One evening, my research took me to a bar, where I met a married man in his 30s and his girlfriend. Like most of the mistresses I met, she barely had two brain cells to rub together. A decade younger, she was obviously attracted by the money and didn’t seem to care whether he was married or not.
‘One man boasted to me: “When my wife discovered by affair, I managed to make her feel guilty”‘
When she went to the ladies, the man passed me his mobile phone to show me photos of his children. ‘I love my family. I know I’m ruining everything, but I can’t help myself,’ he sobbed.
He was so pathetic I almost felt sorry for him. But having spoken to all these men, I wonder if they’re capable of love — I’m not sure they even love themselves, so how can they love their wives? If they did, would they risk inflicting such pain on them?
Until I started this project, I hadn’t realised how devastating it is for a woman to know her husband has been unfaithful.
The wife of a serial cheat told me: ‘You see yourself for the first time through this unforgiving mirror. Suddenly every little fault and imperfection is exaggerated.
‘I used to feel good about myself because I thought I had a husband who loved me and was faithful. Now that’s all gone. Even though I know he’s to blame, I’ll never feel as good about myself again.’
You’d expect cheats to feel guilt, but, believe me, most don’t. The men I met seemed to find it impossible to understand the damage they had caused.
They seemed far more interested in their next affair. And when they were found out, they often turned the tables on their wives.
One man boasted to me: ‘When my wife discovered my affair, I managed to make her feel guilty. I told her it was because she’d been ignoring me and had gone off sex. In the end, she was the one apologising.’
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I’m convinced part of the trouble is that we allow men to think philandering is harmless.
Look at the way we tolerate Bill Clinton. One of the saddest stories I heard was from a woman whose husband had cheated on her when their youngest child was seriously ill.
Desperately worried, this poor woman had started comfort eating and had put on weight.
When she discovered her husband was having an affair, even her own family suggested she was partly to blame. ‘You shouldn’t have let yourself go,’ they tutted.
It’s a cliché, but a lot of men start cheating when they hit middle age. They realise they’re never going to be David Beckham or Bill Gates, but they can have a fantasy life with another woman.
So, what can women do to protect themselves against cheats?
First, be wary of women with long hair. One of the most unexpected things I discovered was that men nearly always cheat with women who have longer hair than their wives.
I’m not a trained psychologist, but the reason couldn’t be more obvious — or more shallow. They want to rekindle their youth with a younger version of their wives and long hair seems to equal youth.
There was only one man for whom I felt any empathy or affection. And he was the only man who had an affair with a short-haired woman who was older than his wife.
Sean, a teacher, fell in love with Nuala, a widowed barrister, when they appeared in an amateur dramatic play together. At 57, she was 20 years older than him.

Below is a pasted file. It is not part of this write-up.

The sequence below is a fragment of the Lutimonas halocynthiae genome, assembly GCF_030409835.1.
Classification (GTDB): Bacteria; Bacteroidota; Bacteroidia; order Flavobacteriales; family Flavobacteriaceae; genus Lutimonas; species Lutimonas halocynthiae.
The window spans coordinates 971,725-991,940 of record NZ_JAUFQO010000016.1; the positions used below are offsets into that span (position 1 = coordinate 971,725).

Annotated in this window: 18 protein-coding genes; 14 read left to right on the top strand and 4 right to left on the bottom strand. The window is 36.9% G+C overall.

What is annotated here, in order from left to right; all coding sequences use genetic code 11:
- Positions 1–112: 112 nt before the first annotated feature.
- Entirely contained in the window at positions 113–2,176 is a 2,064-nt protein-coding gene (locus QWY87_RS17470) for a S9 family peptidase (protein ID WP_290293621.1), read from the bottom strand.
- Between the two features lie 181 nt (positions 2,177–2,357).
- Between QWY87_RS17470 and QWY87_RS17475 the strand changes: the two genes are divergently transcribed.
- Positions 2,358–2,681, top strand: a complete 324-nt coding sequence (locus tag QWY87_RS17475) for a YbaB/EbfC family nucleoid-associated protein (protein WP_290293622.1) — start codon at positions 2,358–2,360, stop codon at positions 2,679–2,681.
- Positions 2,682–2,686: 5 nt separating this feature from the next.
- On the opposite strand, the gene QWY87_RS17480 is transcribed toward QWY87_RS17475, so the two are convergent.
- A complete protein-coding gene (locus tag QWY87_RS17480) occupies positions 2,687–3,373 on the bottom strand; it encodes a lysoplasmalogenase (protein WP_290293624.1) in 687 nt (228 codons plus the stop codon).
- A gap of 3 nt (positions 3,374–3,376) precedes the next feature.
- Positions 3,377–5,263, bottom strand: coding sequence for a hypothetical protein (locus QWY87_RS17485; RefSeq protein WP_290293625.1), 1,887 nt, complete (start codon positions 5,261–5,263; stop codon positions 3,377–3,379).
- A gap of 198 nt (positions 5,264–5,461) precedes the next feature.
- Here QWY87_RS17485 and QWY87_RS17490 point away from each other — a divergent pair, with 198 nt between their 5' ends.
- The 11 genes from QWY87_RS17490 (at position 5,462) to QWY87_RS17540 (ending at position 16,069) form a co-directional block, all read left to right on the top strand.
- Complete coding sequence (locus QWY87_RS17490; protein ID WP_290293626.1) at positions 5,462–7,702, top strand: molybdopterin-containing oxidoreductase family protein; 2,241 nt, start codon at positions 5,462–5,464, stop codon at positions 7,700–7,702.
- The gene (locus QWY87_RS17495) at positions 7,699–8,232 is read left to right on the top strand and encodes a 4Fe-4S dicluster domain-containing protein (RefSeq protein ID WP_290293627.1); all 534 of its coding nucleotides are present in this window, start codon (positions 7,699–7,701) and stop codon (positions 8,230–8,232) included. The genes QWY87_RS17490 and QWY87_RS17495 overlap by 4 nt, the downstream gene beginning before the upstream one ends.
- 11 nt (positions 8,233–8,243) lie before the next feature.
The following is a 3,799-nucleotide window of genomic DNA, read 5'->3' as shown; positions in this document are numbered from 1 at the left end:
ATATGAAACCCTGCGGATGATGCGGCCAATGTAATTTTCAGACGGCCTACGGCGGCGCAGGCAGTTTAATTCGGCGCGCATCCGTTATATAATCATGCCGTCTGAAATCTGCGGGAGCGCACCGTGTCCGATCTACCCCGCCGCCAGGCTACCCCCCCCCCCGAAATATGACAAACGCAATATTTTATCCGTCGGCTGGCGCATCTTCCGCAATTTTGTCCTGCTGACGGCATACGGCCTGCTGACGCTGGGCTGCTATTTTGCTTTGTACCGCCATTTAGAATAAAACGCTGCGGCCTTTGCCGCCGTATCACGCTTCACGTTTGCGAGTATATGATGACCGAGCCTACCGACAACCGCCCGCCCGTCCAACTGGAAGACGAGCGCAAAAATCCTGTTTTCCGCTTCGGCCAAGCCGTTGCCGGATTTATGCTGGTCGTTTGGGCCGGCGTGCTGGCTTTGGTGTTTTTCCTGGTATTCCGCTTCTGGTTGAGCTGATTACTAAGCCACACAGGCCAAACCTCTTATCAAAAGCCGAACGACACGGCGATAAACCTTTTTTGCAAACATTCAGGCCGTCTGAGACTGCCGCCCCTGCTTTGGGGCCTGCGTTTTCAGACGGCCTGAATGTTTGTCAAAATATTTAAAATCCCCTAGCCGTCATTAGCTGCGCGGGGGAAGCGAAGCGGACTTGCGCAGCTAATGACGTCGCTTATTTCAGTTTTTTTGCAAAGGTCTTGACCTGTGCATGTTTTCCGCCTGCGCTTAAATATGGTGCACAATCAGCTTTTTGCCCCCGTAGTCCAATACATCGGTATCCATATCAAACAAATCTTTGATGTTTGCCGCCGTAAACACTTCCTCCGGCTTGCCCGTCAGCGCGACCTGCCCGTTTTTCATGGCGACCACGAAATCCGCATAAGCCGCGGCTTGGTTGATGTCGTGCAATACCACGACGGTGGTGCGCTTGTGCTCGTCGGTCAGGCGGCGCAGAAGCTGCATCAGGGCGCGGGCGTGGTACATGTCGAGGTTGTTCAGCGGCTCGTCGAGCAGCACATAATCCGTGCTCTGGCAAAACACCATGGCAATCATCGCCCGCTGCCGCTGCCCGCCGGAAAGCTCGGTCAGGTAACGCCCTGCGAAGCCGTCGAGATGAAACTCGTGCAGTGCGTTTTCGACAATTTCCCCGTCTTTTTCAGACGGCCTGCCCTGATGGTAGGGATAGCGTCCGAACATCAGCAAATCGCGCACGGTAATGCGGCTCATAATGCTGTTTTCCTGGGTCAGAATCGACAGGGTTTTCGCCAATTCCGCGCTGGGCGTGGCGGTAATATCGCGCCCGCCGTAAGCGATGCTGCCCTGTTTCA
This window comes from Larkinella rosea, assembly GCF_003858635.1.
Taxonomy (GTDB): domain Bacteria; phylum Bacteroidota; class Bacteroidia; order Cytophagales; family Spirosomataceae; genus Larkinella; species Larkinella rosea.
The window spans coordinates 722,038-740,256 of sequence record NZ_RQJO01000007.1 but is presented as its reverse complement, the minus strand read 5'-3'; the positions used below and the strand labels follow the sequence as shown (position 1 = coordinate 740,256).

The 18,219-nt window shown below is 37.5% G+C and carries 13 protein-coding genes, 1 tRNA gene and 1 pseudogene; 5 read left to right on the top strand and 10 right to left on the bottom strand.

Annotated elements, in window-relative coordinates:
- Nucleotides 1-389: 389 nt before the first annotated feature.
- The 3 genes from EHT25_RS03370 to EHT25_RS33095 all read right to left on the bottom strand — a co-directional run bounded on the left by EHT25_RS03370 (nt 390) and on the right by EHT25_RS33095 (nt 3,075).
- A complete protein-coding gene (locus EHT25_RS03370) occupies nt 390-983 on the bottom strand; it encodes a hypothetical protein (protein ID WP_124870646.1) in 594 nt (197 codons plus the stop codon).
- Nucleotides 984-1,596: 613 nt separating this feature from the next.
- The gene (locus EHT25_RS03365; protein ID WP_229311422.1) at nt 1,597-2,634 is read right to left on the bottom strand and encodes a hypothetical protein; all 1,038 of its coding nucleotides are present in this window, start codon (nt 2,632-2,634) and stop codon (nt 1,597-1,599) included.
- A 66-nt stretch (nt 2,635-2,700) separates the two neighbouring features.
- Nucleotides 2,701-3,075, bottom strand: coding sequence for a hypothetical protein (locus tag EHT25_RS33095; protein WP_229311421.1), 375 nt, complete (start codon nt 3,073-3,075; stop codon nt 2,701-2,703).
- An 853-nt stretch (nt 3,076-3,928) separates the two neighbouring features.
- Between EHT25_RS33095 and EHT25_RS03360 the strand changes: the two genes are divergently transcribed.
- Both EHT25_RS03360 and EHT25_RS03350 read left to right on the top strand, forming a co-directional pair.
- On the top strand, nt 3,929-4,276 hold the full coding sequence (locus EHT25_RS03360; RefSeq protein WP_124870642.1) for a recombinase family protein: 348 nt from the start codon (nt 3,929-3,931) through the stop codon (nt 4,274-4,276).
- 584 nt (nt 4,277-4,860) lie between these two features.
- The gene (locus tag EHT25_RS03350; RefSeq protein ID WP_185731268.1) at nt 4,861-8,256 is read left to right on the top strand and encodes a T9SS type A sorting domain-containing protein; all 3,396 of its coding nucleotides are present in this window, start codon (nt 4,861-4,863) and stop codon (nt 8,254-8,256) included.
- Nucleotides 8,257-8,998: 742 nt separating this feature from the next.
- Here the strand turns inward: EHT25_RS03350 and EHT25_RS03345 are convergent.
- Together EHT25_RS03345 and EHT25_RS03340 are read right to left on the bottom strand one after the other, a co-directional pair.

‘My wife and I had been drifting apart. Nuala was flirty, tactile and great fun,’ he says.‘At the aftershow party, we went out for a cigarette and ended up kissing. It was totally unexpected and I felt overwhelmed by guilt, but I couldn’t stop myself.
‘We drifted on for a year until my wife discovered us together and threw me out. I feel terrible for the pain I caused and wish I’d been brave enough to be honest about what I was doing.
‘My wife is in a new relationship and we are both much happier.’
Sean was the only man I met who fell in love with his mistress and was prepared to end his marriage. But even he tried to have his cake and eat it for a year.
The simple truth is that most cheats are cowards. They are not brave enough to admit there might be problems in their relationship.
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Instead, they embark on affairs that involve secrecy. When they are caught out, it’s normally down to something as clichéd as lipstick on their collar or a scratch mark they can’t explain.
And if their wife forgives them, they believe they’ve got carte blanche to carry on. I’ve met only one man who stopped cheating, even though he’d never been found out.
If his case wasn’t so tragic, it would be comical. Paul, a 46-year-old builder and a notorious womaniser, was having an affair with a neighbour when he developed narcolepsy. Every time he got excited, he fell asleep.
The doctor put it down to stress. And no wonder: Paul had been leading a double life for 20 years.
His mistress left him because he couldn’t perform any more. He lost his job and can’t even watch football, because he falls asleep as soon as things get exciting.
‘The worst part is that my wife is so sympathetic,’ he says.
Having spent years trailing serial philanderers, I can’t believe why more women don’t read them the riot act. By and large, these men had fantastically attractive women at home who were prepared to be treated like dirt.
And that’s the problem. If men think they can get away with cheating, they will.
The secret to keeping your man faithful couldn’t be simpler: be confident, demand attention and make it clear he is lucky to have you and won’t get a second chance.
I’m also convinced there are faithful men out there. They have a moral code and strength of character. They don’t lie or cheat. They’re more interested in being the sort of father their children can look up to than their own selfish pleasure.
Am I that sort of man? I really hope so. Not just for my wife’s sake, but for mine. Most of the adulterers I met are the most miserable men on earth.